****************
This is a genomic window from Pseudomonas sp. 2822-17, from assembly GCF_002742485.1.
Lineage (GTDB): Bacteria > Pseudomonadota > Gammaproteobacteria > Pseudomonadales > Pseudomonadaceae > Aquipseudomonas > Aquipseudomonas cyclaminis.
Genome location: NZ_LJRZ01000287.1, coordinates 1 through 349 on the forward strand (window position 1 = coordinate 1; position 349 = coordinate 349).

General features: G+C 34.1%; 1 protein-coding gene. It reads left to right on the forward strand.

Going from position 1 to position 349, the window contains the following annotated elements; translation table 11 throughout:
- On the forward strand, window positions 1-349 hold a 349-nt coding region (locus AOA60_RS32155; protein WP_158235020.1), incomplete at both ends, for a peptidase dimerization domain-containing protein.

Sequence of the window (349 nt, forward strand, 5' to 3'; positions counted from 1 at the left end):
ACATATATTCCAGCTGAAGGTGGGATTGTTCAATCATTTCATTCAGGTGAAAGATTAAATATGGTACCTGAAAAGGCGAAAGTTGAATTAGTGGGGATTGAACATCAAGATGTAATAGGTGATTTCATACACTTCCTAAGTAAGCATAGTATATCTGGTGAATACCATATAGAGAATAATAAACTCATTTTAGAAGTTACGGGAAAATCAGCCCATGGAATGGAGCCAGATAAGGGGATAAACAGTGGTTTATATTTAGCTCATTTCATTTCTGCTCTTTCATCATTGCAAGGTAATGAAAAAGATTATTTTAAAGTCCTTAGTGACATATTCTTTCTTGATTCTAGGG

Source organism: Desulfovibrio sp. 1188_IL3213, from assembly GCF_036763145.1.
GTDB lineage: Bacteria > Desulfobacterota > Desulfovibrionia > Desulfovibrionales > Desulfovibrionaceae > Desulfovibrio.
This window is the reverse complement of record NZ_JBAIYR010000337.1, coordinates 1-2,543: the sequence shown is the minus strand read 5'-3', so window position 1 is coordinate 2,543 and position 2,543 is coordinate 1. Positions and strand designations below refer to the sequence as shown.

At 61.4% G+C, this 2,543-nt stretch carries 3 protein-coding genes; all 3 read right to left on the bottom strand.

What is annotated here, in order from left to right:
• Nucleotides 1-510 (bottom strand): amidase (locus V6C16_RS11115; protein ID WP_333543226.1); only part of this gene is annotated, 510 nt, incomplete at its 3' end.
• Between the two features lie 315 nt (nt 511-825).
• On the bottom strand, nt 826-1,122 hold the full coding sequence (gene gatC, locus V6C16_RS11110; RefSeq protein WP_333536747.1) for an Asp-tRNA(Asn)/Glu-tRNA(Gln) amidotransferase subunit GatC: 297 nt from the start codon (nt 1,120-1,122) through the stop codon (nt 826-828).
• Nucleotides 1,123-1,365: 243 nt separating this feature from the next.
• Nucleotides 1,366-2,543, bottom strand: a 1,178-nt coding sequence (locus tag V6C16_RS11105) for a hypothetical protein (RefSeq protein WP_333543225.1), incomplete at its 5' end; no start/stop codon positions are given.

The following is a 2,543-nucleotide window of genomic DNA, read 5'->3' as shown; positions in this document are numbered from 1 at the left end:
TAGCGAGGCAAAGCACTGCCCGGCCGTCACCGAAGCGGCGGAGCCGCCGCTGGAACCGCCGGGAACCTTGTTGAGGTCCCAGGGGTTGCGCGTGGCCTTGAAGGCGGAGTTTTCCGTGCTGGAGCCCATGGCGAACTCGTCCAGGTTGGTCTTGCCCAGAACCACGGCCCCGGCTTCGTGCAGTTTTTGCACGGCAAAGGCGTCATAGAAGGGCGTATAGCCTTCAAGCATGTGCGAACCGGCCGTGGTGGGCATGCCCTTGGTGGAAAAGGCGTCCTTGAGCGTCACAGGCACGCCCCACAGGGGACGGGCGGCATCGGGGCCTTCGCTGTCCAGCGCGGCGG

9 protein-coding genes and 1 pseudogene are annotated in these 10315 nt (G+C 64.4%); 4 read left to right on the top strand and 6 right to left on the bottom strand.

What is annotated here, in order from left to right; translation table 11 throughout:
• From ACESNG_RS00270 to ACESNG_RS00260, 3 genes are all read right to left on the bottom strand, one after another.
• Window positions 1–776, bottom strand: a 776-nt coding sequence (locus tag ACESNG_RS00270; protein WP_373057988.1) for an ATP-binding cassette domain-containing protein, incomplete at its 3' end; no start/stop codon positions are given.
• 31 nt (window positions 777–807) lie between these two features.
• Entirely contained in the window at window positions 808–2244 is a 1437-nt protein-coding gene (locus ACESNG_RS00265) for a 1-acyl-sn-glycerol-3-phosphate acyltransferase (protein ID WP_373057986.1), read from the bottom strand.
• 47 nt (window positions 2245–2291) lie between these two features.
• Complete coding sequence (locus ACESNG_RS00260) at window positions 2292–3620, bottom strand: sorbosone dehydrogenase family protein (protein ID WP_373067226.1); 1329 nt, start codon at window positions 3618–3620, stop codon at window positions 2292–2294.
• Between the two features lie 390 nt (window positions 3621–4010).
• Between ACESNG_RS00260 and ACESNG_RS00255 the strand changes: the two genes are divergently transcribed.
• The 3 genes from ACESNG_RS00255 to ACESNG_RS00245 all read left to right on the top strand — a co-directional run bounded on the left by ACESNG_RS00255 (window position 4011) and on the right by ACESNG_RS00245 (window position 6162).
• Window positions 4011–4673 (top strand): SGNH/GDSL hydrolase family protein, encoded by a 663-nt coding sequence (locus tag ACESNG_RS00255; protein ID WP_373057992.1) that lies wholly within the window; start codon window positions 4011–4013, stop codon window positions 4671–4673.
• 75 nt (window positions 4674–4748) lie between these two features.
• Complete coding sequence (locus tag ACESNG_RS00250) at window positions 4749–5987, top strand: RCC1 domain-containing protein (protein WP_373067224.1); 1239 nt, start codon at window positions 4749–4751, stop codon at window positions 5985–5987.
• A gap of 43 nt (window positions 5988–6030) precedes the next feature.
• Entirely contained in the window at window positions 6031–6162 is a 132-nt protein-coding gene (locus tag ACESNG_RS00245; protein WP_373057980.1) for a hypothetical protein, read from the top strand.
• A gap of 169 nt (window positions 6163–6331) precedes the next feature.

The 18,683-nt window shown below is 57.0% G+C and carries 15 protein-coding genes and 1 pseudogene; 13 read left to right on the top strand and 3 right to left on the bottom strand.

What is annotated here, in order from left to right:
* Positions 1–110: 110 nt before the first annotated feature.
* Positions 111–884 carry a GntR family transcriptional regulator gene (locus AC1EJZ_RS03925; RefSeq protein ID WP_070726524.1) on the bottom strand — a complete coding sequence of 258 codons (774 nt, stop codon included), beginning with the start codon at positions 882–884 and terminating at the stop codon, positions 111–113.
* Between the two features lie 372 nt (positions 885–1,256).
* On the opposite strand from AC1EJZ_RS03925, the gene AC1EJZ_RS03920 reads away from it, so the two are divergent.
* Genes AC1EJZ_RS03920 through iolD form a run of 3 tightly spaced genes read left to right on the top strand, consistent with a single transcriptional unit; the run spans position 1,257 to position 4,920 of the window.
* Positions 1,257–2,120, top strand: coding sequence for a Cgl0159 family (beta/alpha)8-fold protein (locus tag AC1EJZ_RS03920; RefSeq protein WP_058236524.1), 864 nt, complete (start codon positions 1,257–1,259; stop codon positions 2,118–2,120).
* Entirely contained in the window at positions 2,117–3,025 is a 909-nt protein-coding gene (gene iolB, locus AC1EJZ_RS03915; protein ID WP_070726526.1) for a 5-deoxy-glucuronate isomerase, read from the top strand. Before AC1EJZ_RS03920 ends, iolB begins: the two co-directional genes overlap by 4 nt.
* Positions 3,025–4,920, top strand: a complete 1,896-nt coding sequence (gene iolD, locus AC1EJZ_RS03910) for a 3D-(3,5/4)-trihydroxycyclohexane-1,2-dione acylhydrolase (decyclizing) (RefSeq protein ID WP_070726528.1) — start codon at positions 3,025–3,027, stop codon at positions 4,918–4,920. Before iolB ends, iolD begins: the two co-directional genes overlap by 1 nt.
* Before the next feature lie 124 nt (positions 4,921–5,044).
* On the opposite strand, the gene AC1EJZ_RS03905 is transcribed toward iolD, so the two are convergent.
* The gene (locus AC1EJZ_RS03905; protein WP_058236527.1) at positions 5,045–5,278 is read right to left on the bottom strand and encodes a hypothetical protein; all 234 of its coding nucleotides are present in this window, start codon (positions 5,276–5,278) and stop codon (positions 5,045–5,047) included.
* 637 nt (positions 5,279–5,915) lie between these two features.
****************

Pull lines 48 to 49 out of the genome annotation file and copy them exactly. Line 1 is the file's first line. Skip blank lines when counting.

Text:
* Before the next feature lie 124 nt (positions 4,921–5,044).
* On the opposite strand, the gene AC1EJZ_RS03905 is transcribed toward iolD, so the two are convergent.